Reviewed by Colin Jacobson (November 22, 2012)
Back in 1995, director Amy Heckerling and actor Alicia Silverstone paired for Clueless. With a gross of $49 million, the flick wasn’t a huge smash, but it enjoyed a nice afterlife on home video and turned into something of a “cult classic”.
That seems unlikely to happen with their reunion, 2012’s Vamps. We meet Goody (Silverstone), a vampire who got “turned” in 1841. A quick summary brings us up to date in her un-life and lets us see her in present day along with “bestie” Stacy (Krysten Ritter), a girl Goody changed into a vampire during the 90s.
We follow their adventures together, with an emphasis on their romances. At college, Stacy meets Joey (Dan Stevens), the son of vampire hunter Dr. Van Helsing (Wallace Shawn). When the elder Van Helsing meets her, he immediately suspects her undead status and uses this as a chance to root out other NYC vampires.
In addition, Goody re-encounters Danny (Richard Lewis), her boyfriend from the 1970s. This creates romantic complications as well as issues with Stacy because Goody refuses to let her friend know her true age.
Add to that a growing plot to draw all the vampires into the daylight as well as Goody’s concerns about her fate and you have a lot of balls to juggle. Does Vamps do much to satisfy all its masters? Not really. While the film moves at a good clip and manages to remain moderately watchable, it’s too much of a scattered mess to succeed.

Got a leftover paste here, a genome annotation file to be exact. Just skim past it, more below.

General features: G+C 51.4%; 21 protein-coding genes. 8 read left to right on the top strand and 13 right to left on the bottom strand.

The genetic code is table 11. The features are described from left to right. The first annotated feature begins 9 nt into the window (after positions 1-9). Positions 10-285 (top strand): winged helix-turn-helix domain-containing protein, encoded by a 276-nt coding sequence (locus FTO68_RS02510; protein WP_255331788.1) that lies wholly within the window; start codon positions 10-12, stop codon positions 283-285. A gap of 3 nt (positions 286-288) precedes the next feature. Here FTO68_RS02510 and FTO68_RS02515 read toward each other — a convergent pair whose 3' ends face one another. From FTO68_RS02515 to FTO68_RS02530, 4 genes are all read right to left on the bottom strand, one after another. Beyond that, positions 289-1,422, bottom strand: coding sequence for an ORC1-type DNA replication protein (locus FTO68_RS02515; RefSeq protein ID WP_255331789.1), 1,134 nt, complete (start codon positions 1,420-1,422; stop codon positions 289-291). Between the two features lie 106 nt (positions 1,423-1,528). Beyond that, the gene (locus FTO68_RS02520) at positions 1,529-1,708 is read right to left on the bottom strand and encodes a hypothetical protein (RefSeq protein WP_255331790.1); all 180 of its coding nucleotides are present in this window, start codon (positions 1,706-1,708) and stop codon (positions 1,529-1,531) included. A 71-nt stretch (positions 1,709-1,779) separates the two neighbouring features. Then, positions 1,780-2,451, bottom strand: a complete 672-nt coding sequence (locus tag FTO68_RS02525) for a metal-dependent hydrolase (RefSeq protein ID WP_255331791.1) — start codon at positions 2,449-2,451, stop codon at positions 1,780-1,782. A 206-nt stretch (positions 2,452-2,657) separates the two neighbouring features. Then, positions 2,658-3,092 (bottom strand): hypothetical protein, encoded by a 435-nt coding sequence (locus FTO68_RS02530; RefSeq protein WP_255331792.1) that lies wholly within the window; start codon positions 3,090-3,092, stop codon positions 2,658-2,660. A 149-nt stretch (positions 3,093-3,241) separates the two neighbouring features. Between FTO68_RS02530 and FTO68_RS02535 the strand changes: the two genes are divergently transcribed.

Part of the problem comes from the choice to focus on vampires. Haven’t we had enough of the old bloodsuckers by now? There needs to be an act of Congress to put a temporary ban on vampire films for at least the next 10 years; the genre is as played out as played out can be.
Granted, Vamps tries to put a new spin on things, as it often feels like a vampire take on Sex and the City. Its attempts to essentially be a cutesy girlie comedy with a supernatural side offer some moderate potential to succeed; even with the tired nature of the vampire characters, at least this one attempts something somewhat different.
Unfortunately, the end result is far too scattered and unbalanced to fare well. It tries to meld drama, romance, comedy and pathos but can’t bring off any of these sides well.
The comedic elements probably have the most potential. Silverstone’s been in a career drought since the 90s, but I think she still can perform well in light comedies. She remains perky and likable after all these years, and she certainly gives the movie her all. Add to that other talents like Ritter, Shawn, Lewis, Sigourney Weaver, Kristen Johnson and Malcolm McDowell and Vamps boasts a solid cast.
Most do reasonably well, though the movie’s inconsistent tone makes it tougher for them. For the most part, the actors veer toward broad comedy, and that makes sense given the performers’ backgrounds; most made their bones in funny movies/TV. They do okay, though Weaver seems too wild in her role; she appears a little unsure of what to do and leans toward the super-broad side of the street, which doesn’t work particularly well.
But I don’t fault the actors for the general mediocrity of Vamps. Most of the problems come from the inconsistency of tone/focus, and a generally cheap feel doesn’t help. The movie seems to have been made for about $27, and this especially harms effects; the visuals are consistently awful and become a real distraction.
Even with all these flaws, I still wouldn’t call Vamps a genuinely bad movie. It’s simply a mediocre and inconsistent one. While it delivers occasional entertainment, it lacks the drive to become a truly enjoyable effort.